THERE are things in my grandparents' house that I've never seen anywhere else. The other day I was packing some of their books off to the public library, and I came across a Thesaurus of Anecdotes. As I leafed through it, the thought flashed across my mind that all the family stories I'd been hearing for years might easily have been culled from just such a sourcebook. But when I failed to find anything even remotely related to the story of my mother catching a robin with a worm on a fishing pole at 6 a.m. in her bathrobe and slippers - (I'll tell you the whole story some other time) - I was relieved to know that ours were originals. But seeing the thesaurus reminded me of a similar file I've kept on my computer, called ``Quips.'' It's full of things friends and relatives have said from time to time - things I write down in hopes of using again. But the right line is a tailor-made suit that can't be pressed into service for just any occasion.
It's hard to define what makes a line good - but you know it when you hear it. And if you love words, a skillful retort is music to the ears, even if you're the object of its barb. It's better to receive one than a bouquet of flowers. It's more fun to give one than a box of candy. Here are a few of my favorites:
A couple of years ago, in a basic oil-painting class in college, our freshman-weary instructor used to walk from canvas to canvas, critiquing his students' work in a voice that carried from one end of the studio to the other. He seldom minced words. One day, while we were working on our final projects, he approached the setup of an earnest artist who just couldn't seem to pull his painting together. The young man enthusiastically suggested redrawing certain lines, introducing a different color idea - all to no response from the nonplussed professor. ``Well,'' asked the student, ``what do you think?'' It was an ill-advised inquiry. ``You can do what you want,'' rejoined the professor slowly, with a shrug. ``I say it's like rearranging deck chairs on the Titanic.''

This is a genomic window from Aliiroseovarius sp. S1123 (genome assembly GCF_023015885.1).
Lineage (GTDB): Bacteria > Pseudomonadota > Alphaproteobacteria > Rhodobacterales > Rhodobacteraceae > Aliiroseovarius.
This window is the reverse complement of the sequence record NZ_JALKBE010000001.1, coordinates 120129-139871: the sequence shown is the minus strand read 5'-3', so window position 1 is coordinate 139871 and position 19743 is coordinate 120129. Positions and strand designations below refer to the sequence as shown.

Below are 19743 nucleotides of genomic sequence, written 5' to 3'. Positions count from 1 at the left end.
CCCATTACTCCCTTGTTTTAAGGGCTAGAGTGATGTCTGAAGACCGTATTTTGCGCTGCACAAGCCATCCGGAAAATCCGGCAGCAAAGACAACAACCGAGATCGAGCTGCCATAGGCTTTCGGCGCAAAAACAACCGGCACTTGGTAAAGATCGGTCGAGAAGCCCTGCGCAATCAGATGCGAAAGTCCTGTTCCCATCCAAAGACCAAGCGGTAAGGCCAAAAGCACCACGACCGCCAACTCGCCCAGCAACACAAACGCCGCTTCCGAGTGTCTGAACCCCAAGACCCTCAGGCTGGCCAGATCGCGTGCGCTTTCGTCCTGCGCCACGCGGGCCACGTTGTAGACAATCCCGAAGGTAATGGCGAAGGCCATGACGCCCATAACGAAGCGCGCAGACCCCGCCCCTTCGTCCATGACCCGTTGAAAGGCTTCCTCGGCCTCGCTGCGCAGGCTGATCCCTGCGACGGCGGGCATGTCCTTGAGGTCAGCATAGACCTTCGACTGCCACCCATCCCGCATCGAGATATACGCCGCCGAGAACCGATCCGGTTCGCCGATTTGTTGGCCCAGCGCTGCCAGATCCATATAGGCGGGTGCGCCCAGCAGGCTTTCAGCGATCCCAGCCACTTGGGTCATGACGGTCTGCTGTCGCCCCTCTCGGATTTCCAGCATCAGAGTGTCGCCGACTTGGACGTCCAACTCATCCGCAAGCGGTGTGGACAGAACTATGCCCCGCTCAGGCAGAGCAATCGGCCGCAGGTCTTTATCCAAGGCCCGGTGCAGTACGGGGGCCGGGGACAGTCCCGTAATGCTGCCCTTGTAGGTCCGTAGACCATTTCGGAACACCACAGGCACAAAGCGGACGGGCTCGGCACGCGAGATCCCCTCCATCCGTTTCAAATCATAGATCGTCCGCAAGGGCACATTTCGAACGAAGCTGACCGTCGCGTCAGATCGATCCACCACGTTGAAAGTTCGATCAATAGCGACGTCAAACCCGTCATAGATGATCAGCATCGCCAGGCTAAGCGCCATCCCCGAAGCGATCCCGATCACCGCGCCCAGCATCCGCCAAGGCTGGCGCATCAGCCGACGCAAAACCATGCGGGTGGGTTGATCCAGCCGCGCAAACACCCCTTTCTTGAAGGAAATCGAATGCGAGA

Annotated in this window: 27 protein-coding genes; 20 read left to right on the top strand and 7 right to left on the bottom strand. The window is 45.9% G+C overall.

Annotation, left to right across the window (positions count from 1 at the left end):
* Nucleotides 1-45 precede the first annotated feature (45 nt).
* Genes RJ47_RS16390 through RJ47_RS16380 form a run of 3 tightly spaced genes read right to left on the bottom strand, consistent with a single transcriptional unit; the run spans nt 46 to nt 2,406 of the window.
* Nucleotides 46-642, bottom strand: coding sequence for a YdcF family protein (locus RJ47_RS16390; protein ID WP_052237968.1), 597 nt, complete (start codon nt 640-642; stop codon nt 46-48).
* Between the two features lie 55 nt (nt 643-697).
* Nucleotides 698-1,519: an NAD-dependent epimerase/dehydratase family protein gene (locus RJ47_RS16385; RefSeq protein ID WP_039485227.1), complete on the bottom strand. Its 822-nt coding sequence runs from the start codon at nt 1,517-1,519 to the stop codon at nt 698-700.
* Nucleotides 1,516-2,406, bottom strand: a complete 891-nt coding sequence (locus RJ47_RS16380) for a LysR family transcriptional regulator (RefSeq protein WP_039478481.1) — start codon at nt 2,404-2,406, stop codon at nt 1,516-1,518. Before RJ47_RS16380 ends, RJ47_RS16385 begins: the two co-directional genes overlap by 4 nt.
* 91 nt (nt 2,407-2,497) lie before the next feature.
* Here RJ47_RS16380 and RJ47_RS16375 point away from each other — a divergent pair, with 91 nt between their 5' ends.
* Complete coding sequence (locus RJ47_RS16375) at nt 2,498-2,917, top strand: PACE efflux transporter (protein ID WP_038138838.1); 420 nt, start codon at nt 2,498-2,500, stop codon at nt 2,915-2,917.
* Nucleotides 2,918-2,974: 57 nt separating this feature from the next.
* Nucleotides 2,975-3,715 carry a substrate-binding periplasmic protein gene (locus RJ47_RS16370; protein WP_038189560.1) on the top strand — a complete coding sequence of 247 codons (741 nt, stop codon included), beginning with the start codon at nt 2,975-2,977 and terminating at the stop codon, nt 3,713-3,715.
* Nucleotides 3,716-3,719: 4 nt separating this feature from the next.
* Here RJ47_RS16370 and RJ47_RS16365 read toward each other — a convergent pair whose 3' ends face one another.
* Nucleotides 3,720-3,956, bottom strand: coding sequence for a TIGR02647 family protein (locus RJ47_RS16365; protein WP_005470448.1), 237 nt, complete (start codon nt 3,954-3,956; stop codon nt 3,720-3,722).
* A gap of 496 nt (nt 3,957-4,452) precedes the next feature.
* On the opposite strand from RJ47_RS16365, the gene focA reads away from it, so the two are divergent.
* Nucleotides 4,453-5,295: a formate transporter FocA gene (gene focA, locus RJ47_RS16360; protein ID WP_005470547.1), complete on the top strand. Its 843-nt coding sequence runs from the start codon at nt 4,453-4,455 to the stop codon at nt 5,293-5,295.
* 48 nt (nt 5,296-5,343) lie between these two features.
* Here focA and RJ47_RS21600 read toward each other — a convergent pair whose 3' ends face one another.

A certain coed used to regale us with laughter when she told stories about dating in high school. When a boy telephoned and she wasn't interested, she'd politely listen for a moment, and then hastily interrupt with: ``Oh, my cookies are burning! I'll call you back.'' She'd hang up, and ``forget'' to call back. They were supposed to get the hint. This was fine until I asked her out one time and got what I thought was a similarly pat refusal. After some thought, I went to a local bakery and ordered a dozen - well, let us say very crisp - cookies. I put them in a box and attached a note, ``Dear Marcia, my cookies are burning too. Yours, Michael.'' All's fair....
Some of my friends were more successful in dating. A number of them are now married and having children. I know a bachelor alumnus who's grown tired of gurgling cutesy phrases over his newlywed friends' newborn babies. Anxious to please the proud parents, but out of adjectives, his standard response, in leaning over each successive baby carriage, is: ``Now that IS a baby.''
A good non sequitur will qualify for my list any day. Like the neighbor who, in a discussion about a garage sale he was organizing, distractedly commented: ``My 3-year-old son is completely obsessed with Cro-Magnon man.''
In the movies, anyone can be scripted a good line. But it takes panache to deliver it properly. I never grow tired of Grace Kelly in ``High Society,'' who is being blackmailed into allowing journalists from SPY magazine to attend her society wedding. Says one of the unwelcome guests: ``I do hope you don't mind our being here for your wedding.'' Without batting an eye, Grace Kelly purrs, ``Oh, but I'm delighted. We have so much cake.''
The wrong line at the wrong time can be a disaster. My aunt once ran into an acquaintance at the grocery store. ``I haven't seen you in an age. Where've you been?'' she asked. ``Well, you see, my husband died ... '' began the other woman. ``You've gotta be kidding,'' was my aunt's unfortunate reply.